True fantasies finish happily, Tolkien argues, thus providing consolation for life’s tragedy and sorrow. Yet their felicitous outcome is not escapist. The ultimate victory is always produced by a disaster, by a sudden and cataclysmic turn of events, which issues in surprising deliverance. Tolkien invents a word to describe this saving cataclysm. He calls it a eucatastrophe: a happy calamity that does not deny the awful reality of dyscatastrophe – of human wreck and ruin.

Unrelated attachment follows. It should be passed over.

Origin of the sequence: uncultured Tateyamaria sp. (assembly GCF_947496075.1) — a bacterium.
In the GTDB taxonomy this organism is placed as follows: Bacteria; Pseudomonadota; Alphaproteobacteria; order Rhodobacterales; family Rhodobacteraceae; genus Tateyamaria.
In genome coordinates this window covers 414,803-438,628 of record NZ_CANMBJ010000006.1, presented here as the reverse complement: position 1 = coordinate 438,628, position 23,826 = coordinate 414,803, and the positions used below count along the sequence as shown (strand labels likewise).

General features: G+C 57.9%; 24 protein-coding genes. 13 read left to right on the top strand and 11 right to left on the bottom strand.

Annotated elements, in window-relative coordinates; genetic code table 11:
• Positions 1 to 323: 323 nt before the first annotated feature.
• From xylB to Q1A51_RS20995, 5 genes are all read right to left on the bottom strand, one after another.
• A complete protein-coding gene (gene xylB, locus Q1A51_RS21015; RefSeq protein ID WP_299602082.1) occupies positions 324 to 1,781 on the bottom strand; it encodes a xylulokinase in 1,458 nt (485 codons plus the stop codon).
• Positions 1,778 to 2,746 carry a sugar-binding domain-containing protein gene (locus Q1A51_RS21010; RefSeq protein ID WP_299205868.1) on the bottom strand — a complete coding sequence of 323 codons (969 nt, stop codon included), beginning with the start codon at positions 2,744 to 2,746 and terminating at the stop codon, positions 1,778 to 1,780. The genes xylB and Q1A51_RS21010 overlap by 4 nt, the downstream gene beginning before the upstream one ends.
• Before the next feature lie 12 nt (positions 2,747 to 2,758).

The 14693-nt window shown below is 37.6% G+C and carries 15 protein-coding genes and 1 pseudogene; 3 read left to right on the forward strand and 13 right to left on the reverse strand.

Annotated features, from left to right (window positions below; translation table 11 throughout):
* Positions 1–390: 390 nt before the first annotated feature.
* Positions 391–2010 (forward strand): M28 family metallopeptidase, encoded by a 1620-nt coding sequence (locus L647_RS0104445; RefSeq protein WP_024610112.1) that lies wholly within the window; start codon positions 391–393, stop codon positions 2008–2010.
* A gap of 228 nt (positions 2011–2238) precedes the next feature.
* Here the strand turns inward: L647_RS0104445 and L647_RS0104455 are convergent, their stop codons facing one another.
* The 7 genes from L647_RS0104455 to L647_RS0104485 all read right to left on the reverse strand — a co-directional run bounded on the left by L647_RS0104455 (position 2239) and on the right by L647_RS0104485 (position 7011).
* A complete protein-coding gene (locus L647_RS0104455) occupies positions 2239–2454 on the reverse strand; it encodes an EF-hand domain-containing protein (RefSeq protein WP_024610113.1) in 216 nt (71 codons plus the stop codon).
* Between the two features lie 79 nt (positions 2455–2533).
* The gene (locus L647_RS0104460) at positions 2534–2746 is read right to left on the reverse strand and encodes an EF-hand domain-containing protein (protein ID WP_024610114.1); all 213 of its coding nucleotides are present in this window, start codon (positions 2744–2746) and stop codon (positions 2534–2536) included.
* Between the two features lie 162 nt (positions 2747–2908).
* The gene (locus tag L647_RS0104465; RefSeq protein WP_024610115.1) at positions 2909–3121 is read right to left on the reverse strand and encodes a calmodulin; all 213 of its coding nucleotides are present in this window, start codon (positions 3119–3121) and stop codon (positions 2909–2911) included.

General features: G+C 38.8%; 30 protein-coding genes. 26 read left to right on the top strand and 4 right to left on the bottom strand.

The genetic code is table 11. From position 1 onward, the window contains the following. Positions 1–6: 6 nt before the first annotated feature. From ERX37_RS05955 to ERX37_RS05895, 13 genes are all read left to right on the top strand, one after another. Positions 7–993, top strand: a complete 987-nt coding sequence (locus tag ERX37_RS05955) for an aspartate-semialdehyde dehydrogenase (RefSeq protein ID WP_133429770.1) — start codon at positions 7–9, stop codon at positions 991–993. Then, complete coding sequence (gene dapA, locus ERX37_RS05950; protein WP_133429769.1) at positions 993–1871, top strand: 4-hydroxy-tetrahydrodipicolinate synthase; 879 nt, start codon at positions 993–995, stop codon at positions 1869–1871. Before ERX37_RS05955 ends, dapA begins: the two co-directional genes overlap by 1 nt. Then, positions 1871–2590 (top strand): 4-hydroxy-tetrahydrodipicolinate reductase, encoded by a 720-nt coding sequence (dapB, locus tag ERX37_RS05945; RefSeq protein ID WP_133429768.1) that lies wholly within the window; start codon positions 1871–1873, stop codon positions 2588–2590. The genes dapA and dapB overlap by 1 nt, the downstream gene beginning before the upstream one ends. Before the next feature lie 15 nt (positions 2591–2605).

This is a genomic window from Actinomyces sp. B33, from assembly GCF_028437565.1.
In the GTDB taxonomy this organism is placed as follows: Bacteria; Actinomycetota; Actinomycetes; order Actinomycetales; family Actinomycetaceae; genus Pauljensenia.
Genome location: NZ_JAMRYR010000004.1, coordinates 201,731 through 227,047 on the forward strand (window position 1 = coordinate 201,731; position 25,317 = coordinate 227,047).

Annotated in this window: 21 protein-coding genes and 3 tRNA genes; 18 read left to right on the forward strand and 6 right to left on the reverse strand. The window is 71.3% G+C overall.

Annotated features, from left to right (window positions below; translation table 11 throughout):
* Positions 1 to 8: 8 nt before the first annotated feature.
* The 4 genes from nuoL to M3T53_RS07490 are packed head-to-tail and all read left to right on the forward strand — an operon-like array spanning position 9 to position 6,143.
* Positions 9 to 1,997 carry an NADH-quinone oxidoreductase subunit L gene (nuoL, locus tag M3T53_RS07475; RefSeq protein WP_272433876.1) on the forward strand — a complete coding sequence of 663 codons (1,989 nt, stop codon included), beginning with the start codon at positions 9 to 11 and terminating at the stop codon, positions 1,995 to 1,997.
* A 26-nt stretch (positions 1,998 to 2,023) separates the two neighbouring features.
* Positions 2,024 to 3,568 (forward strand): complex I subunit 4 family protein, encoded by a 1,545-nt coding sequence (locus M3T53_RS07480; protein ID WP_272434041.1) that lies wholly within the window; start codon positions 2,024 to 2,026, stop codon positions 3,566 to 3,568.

The miraculous though violent turnabout serves to demonstrate that death and defeat are not final; instead, the ultimate truth is Joy – “Joy beyond the walls of the world, poignant as grief.” For Tolkien, the Resurrection is the ultimately eucatastrophic event, for the world’s salvation is won in and through the worst of evils, the Crucifixion. Hence the link between fairy-story and gospel: “this story is supreme; and it is true. Art has been verified. God is the Lord, of angels, and of men – and of elves. Legend and History have met and fused.”